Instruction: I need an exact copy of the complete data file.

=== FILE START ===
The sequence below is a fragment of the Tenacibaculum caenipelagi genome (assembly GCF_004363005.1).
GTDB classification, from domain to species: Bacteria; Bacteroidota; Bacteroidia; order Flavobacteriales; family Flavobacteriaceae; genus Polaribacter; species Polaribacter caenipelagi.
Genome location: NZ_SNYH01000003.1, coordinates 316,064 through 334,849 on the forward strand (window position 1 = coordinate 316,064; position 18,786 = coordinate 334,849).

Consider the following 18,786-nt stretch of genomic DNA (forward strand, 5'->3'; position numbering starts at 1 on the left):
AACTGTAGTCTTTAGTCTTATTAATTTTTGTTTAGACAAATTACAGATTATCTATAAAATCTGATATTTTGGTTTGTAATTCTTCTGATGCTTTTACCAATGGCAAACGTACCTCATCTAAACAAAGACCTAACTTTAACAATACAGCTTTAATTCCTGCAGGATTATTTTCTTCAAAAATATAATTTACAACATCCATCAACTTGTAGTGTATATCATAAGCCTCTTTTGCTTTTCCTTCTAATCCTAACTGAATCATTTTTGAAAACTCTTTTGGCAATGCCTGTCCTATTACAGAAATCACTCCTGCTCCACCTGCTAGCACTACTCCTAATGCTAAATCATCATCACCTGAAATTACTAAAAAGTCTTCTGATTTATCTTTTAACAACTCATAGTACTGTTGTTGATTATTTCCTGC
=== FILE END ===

The sequence below is a fragment of the Tenacibaculum caenipelagi genome (assembly GCF_004363005.1).
GTDB classification, from domain to species: Bacteria; Bacteroidota; Bacteroidia; order Flavobacteriales; family Flavobacteriaceae; genus Polaribacter; species Polaribacter caenipelagi.
Genome location: NZ_SNYH01000003.1, coordinates 316,064 through 334,849 on the forward strand (window position 1 = coordinate 316,064; position 18,786 = coordinate 334,849).

Consider the following 18,786-nt stretch of genomic DNA (forward strand, 5'->3'; position numbering starts at 1 on the left):
AACTGTAGTCTTTAGTCTTATTAATTTTTGTTTAGACAAATTACAGATTATCTATAAAATCTGATATTTTGGTTTGTAATTCTTCTGATGCTTTTACCAATGGCAAACGTACCTCATCTAAACAAAGACCTAACTTTAACAATACAGCTTTAATTCCTGCAGGATTATTTTCTTCAAAAATATAATTTACAACATCCATCAACTTGTAGTGTATATCATAAGCCTCTTTTGCTTTTCCTTCTAATCCTAACTGAATCATTTTTGAAAACTCTTTTGGCAATGCCTGTCCTATTACAGAAATCACTCCTGCTCCACCTGCTAGCACTACTCCTAATGCTAAATCATCATCACCTGAAATTACTAAAAAGTCTTCTGATTTATCTTTTAACAACTCATAGTACTGTTGTTGATTATTTCCTGC